Don’t let them fool you

5.10.08 by Ruth

Earlier this year a classmate of mine turned around during a discussion of our recent change from a twelve-to-three-male-to-female-ratio AP Physics class to an eleven-to-one-male-to-female-ratio AP Physics class to tell me that actually, research shows that men have more “calculating” brain capacity and women have more “connections” so it made sense that there was a large majority of guys in our class. This was a bad thing to say to me. “Actually, research shows that you are predisposed to do badly at what you do best.” He didn’t fool me. I’m only sad that there weren’t a few more girls present to hear my little tirade of a response:

There seems to be this society wide misconception that girls are bad at math. Actually, psychology research has shown over and over again that girls only do worse on math tests than guys only if you tell them they are going to ( Unfortunately, because of this society wide misconception, nobody actually needs to say it. It’s sort of a vicious circle. Girls underachieve in math and science because they think they will, and then they think they will because they have in the past. In the end probably thousands of girls miss the opportunity to have interesting, fulfilling careers in math or science which they may never know would have been interesting and fulfilling because they were never encouraged to pursue math and science.

Girls, don’t let anyone talk you out of being able to do math and science.


5.10.08 by Cypy + 117 comments!

As someone who has home-schooled, then switched to public school, I often think about methods of learning. The school system is, by definition, an institution of education; children go in, educated children come out (this is an allusion to the pie machine from Chicken Run). The school system must not be confused with the general term school, which can refer to anything from a dancing school, to a cluster of fish.

The inner workings of the school system are as follows:

  1. Young child leaves home every day and stays in a building with other children of the same age
  2. Adults in building interact with child at a set pace (child absorbs a particular subject of information)
  3. Children in building interact with child (child absorbs more information)
  4. Child works/plays with information (adults give child a score)
  5. Adults administer tests (child regurgitates information, and adults give child another score)

That is the school system. The homeschooling outline (for me) was much different:

  1. Child plays at no set pace (child absorbs non-particular subject of information)
  2. Two options:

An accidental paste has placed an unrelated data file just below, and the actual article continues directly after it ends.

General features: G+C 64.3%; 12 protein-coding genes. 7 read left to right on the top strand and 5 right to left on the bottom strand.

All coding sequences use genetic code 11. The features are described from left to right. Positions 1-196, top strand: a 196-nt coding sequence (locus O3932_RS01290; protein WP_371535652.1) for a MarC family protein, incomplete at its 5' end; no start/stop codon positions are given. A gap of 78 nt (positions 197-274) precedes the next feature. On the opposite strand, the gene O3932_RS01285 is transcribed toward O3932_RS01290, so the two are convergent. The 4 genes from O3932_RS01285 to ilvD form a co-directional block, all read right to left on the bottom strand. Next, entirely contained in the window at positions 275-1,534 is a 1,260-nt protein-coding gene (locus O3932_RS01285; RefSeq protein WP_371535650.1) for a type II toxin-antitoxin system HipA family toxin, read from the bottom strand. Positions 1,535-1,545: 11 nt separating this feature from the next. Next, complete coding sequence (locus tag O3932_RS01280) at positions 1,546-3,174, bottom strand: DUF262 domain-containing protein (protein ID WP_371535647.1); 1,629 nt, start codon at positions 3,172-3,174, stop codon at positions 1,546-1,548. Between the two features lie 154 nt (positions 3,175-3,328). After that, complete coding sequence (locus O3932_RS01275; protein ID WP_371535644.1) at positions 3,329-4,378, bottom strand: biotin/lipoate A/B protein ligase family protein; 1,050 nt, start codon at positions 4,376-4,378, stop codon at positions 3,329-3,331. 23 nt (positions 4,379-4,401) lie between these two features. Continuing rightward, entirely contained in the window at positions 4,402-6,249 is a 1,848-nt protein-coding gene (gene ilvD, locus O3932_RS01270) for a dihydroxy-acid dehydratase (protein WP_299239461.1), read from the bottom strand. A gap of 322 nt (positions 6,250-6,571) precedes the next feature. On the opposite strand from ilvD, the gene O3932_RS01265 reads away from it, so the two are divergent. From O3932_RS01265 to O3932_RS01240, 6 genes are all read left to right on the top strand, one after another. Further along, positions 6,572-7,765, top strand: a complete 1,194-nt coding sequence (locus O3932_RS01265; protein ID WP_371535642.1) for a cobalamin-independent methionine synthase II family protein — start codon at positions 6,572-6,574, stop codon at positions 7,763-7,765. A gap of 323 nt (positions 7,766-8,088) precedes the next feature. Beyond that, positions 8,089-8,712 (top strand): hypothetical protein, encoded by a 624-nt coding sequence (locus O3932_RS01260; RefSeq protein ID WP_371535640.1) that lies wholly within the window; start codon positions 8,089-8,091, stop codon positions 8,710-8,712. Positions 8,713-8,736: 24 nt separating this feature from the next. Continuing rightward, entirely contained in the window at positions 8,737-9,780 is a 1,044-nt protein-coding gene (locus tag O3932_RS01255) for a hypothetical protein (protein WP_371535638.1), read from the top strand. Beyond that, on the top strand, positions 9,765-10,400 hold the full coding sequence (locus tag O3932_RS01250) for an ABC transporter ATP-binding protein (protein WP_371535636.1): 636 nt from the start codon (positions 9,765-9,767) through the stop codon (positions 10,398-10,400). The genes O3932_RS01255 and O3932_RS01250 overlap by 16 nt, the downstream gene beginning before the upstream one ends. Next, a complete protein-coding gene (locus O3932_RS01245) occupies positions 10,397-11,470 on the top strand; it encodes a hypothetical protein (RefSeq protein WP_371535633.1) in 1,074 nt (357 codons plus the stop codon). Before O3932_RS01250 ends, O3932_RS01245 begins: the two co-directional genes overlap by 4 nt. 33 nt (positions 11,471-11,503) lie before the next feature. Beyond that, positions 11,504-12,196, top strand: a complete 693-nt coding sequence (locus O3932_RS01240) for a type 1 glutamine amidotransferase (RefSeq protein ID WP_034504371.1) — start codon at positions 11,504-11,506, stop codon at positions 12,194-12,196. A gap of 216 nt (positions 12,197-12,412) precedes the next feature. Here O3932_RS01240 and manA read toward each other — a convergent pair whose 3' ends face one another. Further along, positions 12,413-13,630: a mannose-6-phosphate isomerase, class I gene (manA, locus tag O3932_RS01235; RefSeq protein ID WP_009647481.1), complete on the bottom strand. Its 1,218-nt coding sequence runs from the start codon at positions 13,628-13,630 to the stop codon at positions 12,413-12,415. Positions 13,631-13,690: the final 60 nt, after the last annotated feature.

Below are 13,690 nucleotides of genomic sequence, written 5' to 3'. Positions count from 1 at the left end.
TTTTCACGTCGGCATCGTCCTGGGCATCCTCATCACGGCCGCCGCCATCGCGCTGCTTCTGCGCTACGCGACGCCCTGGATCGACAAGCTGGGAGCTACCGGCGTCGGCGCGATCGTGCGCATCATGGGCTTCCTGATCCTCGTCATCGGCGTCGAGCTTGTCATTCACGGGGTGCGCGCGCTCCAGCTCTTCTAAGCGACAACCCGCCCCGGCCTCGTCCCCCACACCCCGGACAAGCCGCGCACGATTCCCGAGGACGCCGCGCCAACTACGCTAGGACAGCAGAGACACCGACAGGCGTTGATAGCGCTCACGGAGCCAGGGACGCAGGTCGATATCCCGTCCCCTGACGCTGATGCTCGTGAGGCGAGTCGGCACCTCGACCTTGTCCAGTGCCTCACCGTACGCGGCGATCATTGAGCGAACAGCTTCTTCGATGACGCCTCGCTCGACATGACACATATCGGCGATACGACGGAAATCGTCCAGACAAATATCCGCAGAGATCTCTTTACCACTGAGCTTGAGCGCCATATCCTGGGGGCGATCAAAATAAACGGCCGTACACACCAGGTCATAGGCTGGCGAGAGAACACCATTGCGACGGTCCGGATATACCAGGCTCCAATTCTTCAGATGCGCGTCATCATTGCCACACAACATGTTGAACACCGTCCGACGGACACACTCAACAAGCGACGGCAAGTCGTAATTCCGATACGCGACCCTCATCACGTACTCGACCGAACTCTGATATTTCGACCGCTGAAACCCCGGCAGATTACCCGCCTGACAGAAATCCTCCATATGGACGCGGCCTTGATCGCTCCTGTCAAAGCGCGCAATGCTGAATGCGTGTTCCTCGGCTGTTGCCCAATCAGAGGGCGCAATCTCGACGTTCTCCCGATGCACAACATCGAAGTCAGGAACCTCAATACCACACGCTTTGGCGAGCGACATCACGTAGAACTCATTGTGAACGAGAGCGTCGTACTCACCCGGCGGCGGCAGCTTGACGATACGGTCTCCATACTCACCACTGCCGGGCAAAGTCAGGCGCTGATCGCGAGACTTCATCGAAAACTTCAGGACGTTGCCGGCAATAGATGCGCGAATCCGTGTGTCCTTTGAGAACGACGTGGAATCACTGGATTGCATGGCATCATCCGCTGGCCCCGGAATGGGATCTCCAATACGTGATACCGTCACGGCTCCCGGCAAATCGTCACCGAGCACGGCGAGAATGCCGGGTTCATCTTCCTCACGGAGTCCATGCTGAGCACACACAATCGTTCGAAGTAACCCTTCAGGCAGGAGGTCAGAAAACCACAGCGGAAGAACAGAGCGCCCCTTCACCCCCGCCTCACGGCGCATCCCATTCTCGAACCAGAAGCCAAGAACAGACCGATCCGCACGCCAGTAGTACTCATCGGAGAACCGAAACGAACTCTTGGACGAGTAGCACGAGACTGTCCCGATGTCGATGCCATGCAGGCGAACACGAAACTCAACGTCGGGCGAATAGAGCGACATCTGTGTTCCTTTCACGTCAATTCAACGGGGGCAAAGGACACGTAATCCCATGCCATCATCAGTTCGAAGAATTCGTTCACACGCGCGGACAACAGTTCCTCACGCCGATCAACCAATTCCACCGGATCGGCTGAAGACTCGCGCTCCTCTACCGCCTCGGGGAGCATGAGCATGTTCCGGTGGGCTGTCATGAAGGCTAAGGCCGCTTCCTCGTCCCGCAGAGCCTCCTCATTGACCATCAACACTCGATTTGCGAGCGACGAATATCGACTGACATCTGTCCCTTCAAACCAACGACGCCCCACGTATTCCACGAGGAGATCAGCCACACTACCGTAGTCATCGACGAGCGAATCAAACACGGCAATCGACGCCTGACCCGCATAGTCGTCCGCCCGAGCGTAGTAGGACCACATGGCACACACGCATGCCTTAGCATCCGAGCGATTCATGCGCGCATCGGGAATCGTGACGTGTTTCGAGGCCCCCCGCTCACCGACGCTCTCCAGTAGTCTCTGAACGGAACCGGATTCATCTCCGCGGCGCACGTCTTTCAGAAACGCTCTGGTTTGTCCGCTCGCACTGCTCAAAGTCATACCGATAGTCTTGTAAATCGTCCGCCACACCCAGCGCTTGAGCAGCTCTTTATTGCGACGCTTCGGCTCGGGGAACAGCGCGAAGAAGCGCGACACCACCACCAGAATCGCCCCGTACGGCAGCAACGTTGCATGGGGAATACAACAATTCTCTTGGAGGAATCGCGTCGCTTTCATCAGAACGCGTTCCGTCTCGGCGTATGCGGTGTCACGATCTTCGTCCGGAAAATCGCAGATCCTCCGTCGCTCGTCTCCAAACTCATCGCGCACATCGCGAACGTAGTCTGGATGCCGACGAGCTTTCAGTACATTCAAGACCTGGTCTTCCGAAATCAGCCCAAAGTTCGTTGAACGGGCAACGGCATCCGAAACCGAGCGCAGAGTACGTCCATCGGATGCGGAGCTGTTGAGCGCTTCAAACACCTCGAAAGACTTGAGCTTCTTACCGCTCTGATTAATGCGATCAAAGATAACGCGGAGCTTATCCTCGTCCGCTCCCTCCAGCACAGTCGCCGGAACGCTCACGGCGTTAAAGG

1. Child enjoys information
    2. Child rejects information
  3. If child enjoys information, child continues to play and absorbs more
  4. If child rejects information, child moves on
  5. Adult supervises (makes sure things don’t get out of hand, no large fires in the house, chainsaws, etc.)
  6. Adult suggests other activities, helps child with them if pace slows down
  7. Adult enforces some more important activities
  8. Child visits other children who are likewise schooled and plays (absorbs information)
  9. NO score is needed

Wow! Amazing comparisons! But more on this later; details are much more important than lists.

First, I wish to direct your attention to this speech on by Sir Ken Robinson, who talks about and explains creativity and the lack thereof in public education. I am not going to mention much creativity in this article because it is such a vast subject, but I want you to keep in mind its importance while you read about public school.

When I was home-schooled, I often thought about the human brain. I would think about how when people are young, their brains aren’t as developed as older people, and therefore just like their bodies, their brains are constantly developing and growing. I knew that it was much easier for children to learn than it was for adults to learn, and I was slightly concerned that I would have more trouble learning as a teenager. I was especially afraid that my ductile brain would harden before I could learn a second language, because by the time I took a language class in school, I was already in eighth grade. Nowadays, I rarely think about my brain, and how it might be growing “stale.” I am no longer concerned that I have reached my peak in my ability to learn. This apathy in itself could be a sign that it is happening. Drat it all.

On another note, when I was home-schooled, I would often feel as if I was “slacking.” This especially applied to writing. I would look at some of my friends in school, and see that they were already writing book reports, for example, and then mother would give me an assignment, “write one paragraph,” and I would freak out, sometimes feeling hopeless, and incompetent. I loathed writing, and thought of it as a slow torture. Because no time-frame applied to my studies, my curriculum never exactly matched that of my friends in school. For example, I started studying detailed US history in grade school and I was doing geometry even before that. I simply didn’t know what public school comprised, and every year, I would dare myself to enroll… scared to try even in one class.